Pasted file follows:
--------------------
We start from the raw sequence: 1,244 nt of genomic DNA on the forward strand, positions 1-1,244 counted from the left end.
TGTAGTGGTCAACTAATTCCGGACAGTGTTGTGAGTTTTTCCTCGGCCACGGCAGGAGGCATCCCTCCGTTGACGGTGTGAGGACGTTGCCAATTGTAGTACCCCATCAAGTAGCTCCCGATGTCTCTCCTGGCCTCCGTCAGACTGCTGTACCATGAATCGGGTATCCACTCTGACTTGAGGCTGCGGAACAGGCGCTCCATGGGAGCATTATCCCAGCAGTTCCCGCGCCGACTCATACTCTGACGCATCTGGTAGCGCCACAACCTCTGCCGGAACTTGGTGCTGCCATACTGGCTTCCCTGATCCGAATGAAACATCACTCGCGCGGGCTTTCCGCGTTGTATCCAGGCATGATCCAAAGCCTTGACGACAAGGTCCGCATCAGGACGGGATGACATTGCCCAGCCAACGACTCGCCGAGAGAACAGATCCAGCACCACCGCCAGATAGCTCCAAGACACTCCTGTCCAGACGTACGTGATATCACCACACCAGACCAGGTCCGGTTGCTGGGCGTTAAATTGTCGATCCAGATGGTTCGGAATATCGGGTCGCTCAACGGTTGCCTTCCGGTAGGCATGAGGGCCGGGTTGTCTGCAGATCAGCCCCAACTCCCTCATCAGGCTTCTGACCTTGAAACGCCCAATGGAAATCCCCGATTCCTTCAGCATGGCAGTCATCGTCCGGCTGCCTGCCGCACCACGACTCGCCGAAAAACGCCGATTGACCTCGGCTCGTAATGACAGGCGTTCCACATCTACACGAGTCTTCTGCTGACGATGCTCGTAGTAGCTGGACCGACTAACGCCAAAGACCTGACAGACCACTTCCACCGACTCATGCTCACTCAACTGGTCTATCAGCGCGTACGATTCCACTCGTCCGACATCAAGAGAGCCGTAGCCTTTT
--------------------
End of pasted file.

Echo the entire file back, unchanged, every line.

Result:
We start from the raw sequence: 1,244 nt of genomic DNA on the forward strand, positions 1-1,244 counted from the left end.
TGTAGTGGTCAACTAATTCCGGACAGTGTTGTGAGTTTTTCCTCGGCCACGGCAGGAGGCATCCCTCCGTTGACGGTGTGAGGACGTTGCCAATTGTAGTACCCCATCAAGTAGCTCCCGATGTCTCTCCTGGCCTCCGTCAGACTGCTGTACCATGAATCGGGTATCCACTCTGACTTGAGGCTGCGGAACAGGCGCTCCATGGGAGCATTATCCCAGCAGTTCCCGCGCCGACTCATACTCTGACGCATCTGGTAGCGCCACAACCTCTGCCGGAACTTGGTGCTGCCATACTGGCTTCCCTGATCCGAATGAAACATCACTCGCGCGGGCTTTCCGCGTTGTATCCAGGCATGATCCAAAGCCTTGACGACAAGGTCCGCATCAGGACGGGATGACATTGCCCAGCCAACGACTCGCCGAGAGAACAGATCCAGCACCACCGCCAGATAGCTCCAAGACACTCCTGTCCAGACGTACGTGATATCACCACACCAGACCAGGTCCGGTTGCTGGGCGTTAAATTGTCGATCCAGATGGTTCGGAATATCGGGTCGCTCAACGGTTGCCTTCCGGTAGGCATGAGGGCCGGGTTGTCTGCAGATCAGCCCCAACTCCCTCATCAGGCTTCTGACCTTGAAACGCCCAATGGAAATCCCCGATTCCTTCAGCATGGCAGTCATCGTCCGGCTGCCTGCCGCACCACGACTCGCCGAAAAACGCCGATTGACCTCGGCTCGTAATGACAGGCGTTCCACATCTACACGAGTCTTCTGCTGACGATGCTCGTAGTAGCTGGACCGACTAACGCCAAAGACCTGACAGACCACTTCCACCGACTCATGCTCACTCAACTGGTCTATCAGCGCGTACGATTCCACTCGTCCGACATCAAGAGAGCCGTAGCCTTTT